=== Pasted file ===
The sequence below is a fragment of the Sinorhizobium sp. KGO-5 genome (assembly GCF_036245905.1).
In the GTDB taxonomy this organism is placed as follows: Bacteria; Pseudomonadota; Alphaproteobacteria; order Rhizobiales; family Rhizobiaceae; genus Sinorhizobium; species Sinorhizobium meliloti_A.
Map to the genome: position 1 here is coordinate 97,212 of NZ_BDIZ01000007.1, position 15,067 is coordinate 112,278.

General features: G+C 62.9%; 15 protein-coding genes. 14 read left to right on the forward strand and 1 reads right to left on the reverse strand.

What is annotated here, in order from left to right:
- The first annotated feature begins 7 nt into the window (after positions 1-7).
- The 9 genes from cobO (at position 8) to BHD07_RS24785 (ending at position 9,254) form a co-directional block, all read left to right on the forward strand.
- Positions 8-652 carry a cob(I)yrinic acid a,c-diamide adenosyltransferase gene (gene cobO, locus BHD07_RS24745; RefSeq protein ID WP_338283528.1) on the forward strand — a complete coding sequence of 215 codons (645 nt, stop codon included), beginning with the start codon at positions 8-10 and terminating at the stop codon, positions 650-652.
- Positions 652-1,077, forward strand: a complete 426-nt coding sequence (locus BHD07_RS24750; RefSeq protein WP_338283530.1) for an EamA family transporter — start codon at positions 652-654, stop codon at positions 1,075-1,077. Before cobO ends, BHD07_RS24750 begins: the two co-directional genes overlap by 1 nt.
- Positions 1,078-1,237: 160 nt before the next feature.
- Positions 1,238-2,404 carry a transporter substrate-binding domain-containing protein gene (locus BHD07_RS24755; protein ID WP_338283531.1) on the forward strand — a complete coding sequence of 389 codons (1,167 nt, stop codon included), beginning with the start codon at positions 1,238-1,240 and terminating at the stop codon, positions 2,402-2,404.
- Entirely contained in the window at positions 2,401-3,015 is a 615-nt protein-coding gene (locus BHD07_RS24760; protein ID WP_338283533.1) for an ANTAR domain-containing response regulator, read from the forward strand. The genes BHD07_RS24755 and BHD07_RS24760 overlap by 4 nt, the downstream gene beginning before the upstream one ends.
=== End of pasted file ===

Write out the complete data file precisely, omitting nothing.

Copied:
The sequence below is a fragment of the Sinorhizobium sp. KGO-5 genome (assembly GCF_036245905.1).
In the GTDB taxonomy this organism is placed as follows: Bacteria; Pseudomonadota; Alphaproteobacteria; order Rhizobiales; family Rhizobiaceae; genus Sinorhizobium; species Sinorhizobium meliloti_A.
Map to the genome: position 1 here is coordinate 97,212 of NZ_BDIZ01000007.1, position 15,067 is coordinate 112,278.

General features: G+C 62.9%; 15 protein-coding genes. 14 read left to right on the forward strand and 1 reads right to left on the reverse strand.

What is annotated here, in order from left to right:
- The first annotated feature begins 7 nt into the window (after positions 1-7).
- The 9 genes from cobO (at position 8) to BHD07_RS24785 (ending at position 9,254) form a co-directional block, all read left to right on the forward strand.
- Positions 8-652 carry a cob(I)yrinic acid a,c-diamide adenosyltransferase gene (gene cobO, locus BHD07_RS24745; RefSeq protein ID WP_338283528.1) on the forward strand — a complete coding sequence of 215 codons (645 nt, stop codon included), beginning with the start codon at positions 8-10 and terminating at the stop codon, positions 650-652.
- Positions 652-1,077, forward strand: a complete 426-nt coding sequence (locus BHD07_RS24750; RefSeq protein WP_338283530.1) for an EamA family transporter — start codon at positions 652-654, stop codon at positions 1,075-1,077. Before cobO ends, BHD07_RS24750 begins: the two co-directional genes overlap by 1 nt.
- Positions 1,078-1,237: 160 nt before the next feature.
- Positions 1,238-2,404 carry a transporter substrate-binding domain-containing protein gene (locus BHD07_RS24755; protein ID WP_338283531.1) on the forward strand — a complete coding sequence of 389 codons (1,167 nt, stop codon included), beginning with the start codon at positions 1,238-1,240 and terminating at the stop codon, positions 2,402-2,404.
- Entirely contained in the window at positions 2,401-3,015 is a 615-nt protein-coding gene (locus BHD07_RS24760; protein ID WP_338283533.1) for an ANTAR domain-containing response regulator, read from the forward strand. The genes BHD07_RS24755 and BHD07_RS24760 overlap by 4 nt, the downstream gene beginning before the upstream one ends.